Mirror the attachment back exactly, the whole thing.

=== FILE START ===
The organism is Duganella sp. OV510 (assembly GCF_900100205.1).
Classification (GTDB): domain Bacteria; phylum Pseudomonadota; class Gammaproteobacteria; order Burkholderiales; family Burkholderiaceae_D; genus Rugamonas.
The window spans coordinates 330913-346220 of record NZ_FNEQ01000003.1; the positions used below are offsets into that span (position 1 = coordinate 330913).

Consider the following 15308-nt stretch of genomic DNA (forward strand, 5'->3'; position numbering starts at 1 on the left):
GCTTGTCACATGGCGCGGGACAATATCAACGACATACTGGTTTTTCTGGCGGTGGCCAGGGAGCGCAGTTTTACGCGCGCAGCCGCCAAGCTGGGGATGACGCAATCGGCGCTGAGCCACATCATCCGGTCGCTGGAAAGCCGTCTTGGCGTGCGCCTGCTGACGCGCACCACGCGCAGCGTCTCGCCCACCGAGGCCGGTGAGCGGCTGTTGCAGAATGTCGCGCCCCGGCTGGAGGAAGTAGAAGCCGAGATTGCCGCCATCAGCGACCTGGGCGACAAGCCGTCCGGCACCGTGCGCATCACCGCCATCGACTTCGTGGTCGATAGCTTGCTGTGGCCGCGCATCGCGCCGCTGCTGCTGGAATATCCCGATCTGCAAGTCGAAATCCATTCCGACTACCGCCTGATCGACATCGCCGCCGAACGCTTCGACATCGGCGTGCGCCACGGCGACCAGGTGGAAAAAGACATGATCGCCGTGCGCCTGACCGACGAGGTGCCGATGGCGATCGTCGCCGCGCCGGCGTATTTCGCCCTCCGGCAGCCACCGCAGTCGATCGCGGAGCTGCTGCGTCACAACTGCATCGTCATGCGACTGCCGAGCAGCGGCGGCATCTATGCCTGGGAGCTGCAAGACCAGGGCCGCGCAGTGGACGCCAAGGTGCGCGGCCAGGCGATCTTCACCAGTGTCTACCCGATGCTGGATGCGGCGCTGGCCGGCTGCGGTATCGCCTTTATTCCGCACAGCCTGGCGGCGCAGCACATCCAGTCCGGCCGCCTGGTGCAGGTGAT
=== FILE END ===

The organism is Duganella sp. OV510 (assembly GCF_900100205.1).
Classification (GTDB): domain Bacteria; phylum Pseudomonadota; class Gammaproteobacteria; order Burkholderiales; family Burkholderiaceae_D; genus Rugamonas.
The window spans coordinates 330913-346220 of record NZ_FNEQ01000003.1; the positions used below are offsets into that span (position 1 = coordinate 330913).

Consider the following 15308-nt stretch of genomic DNA (forward strand, 5'->3'; position numbering starts at 1 on the left):
GCTTGTCACATGGCGCGGGACAATATCAACGACATACTGGTTTTTCTGGCGGTGGCCAGGGAGCGCAGTTTTACGCGCGCAGCCGCCAAGCTGGGGATGACGCAATCGGCGCTGAGCCACATCATCCGGTCGCTGGAAAGCCGTCTTGGCGTGCGCCTGCTGACGCGCACCACGCGCAGCGTCTCGCCCACCGAGGCCGGTGAGCGGCTGTTGCAGAATGTCGCGCCCCGGCTGGAGGAAGTAGAAGCCGAGATTGCCGCCATCAGCGACCTGGGCGACAAGCCGTCCGGCACCGTGCGCATCACCGCCATCGACTTCGTGGTCGATAGCTTGCTGTGGCCGCGCATCGCGCCGCTGCTGCTGGAATATCCCGATCTGCAAGTCGAAATCCATTCCGACTACCGCCTGATCGACATCGCCGCCGAACGCTTCGACATCGGCGTGCGCCACGGCGACCAGGTGGAAAAAGACATGATCGCCGTGCGCCTGACCGACGAGGTGCCGATGGCGATCGTCGCCGCGCCGGCGTATTTCGCCCTCCGGCAGCCACCGCAGTCGATCGCGGAGCTGCTGCGTCACAACTGCATCGTCATGCGACTGCCGAGCAGCGGCGGCATCTATGCCTGGGAGCTGCAAGACCAGGGCCGCGCAGTGGACGCCAAGGTGCGCGGCCAGGCGATCTTCACCAGTGTCTACCCGATGCTGGATGCGGCGCTGGCCGGCTGCGGTATCGCCTTTATTCCGCACAGCCTGGCGGCGCAGCACATCCAGTCCGGCCGCCTGGTGCAGGTGAT